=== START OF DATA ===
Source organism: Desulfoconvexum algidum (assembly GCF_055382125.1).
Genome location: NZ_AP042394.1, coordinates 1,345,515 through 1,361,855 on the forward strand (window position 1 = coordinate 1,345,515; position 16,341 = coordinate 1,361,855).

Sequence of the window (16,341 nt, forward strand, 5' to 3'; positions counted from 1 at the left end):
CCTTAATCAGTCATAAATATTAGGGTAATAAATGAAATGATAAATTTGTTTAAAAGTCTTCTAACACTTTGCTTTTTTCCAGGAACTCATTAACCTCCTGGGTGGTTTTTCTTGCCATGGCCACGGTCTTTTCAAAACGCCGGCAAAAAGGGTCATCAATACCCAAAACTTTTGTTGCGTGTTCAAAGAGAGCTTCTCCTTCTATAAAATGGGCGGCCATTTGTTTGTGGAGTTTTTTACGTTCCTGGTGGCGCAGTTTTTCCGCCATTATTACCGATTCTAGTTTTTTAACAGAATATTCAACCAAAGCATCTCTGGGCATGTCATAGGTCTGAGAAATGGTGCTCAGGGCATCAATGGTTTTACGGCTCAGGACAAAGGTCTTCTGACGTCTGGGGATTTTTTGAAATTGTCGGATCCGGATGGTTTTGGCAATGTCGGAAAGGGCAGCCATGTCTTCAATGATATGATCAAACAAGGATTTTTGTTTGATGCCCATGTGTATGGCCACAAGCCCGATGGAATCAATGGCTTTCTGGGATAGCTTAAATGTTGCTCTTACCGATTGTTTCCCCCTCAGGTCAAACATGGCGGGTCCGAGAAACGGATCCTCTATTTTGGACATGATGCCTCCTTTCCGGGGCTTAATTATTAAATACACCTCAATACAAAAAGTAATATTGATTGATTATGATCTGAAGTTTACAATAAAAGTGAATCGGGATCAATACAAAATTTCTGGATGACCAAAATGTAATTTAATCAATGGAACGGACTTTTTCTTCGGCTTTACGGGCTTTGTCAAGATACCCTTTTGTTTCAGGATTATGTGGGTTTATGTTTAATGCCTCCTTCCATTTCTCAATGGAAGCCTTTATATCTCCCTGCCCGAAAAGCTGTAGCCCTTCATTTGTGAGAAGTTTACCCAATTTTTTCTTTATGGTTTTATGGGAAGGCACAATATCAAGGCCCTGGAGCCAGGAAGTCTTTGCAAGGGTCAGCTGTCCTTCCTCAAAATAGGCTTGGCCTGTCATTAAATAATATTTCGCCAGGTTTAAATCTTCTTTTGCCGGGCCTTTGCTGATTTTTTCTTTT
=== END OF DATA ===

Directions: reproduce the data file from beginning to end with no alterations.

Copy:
Source organism: Desulfoconvexum algidum (assembly GCF_055382125.1).
Genome location: NZ_AP042394.1, coordinates 1,345,515 through 1,361,855 on the forward strand (window position 1 = coordinate 1,345,515; position 16,341 = coordinate 1,361,855).

Sequence of the window (16,341 nt, forward strand, 5' to 3'; positions counted from 1 at the left end):
CCTTAATCAGTCATAAATATTAGGGTAATAAATGAAATGATAAATTTGTTTAAAAGTCTTCTAACACTTTGCTTTTTTCCAGGAACTCATTAACCTCCTGGGTGGTTTTTCTTGCCATGGCCACGGTCTTTTCAAAACGCCGGCAAAAAGGGTCATCAATACCCAAAACTTTTGTTGCGTGTTCAAAGAGAGCTTCTCCTTCTATAAAATGGGCGGCCATTTGTTTGTGGAGTTTTTTACGTTCCTGGTGGCGCAGTTTTTCCGCCATTATTACCGATTCTAGTTTTTTAACAGAATATTCAACCAAAGCATCTCTGGGCATGTCATAGGTCTGAGAAATGGTGCTCAGGGCATCAATGGTTTTACGGCTCAGGACAAAGGTCTTCTGACGTCTGGGGATTTTTTGAAATTGTCGGATCCGGATGGTTTTGGCAATGTCGGAAAGGGCAGCCATGTCTTCAATGATATGATCAAACAAGGATTTTTGTTTGATGCCCATGTGTATGGCCACAAGCCCGATGGAATCAATGGCTTTCTGGGATAGCTTAAATGTTGCTCTTACCGATTGTTTCCCCCTCAGGTCAAACATGGCGGGTCCGAGAAACGGATCCTCTATTTTGGACATGATGCCTCCTTTCCGGGGCTTAATTATTAAATACACCTCAATACAAAAAGTAATATTGATTGATTATGATCTGAAGTTTACAATAAAAGTGAATCGGGATCAATACAAAATTTCTGGATGACCAAAATGTAATTTAATCAATGGAACGGACTTTTTCTTCGGCTTTACGGGCTTTGTCAAGATACCCTTTTGTTTCAGGATTATGTGGGTTTATGTTTAATGCCTCCTTCCATTTCTCAATGGAAGCCTTTATATCTCCCTGCCCGAAAAGCTGTAGCCCTTCATTTGTGAGAAGTTTACCCAATTTTTTCTTTATGGTTTTATGGGAAGGCACAATATCAAGGCCCTGGAGCCAGGAAGTCTTTGCAAGGGTCAGCTGTCCTTCCTCAAAATAGGCTTGGCCTGTCATTAAATAATATTTCGCCAGGTTTAAATCTTCTTTTGCCGGGCCTTTGCTGATTTTTTCTTTT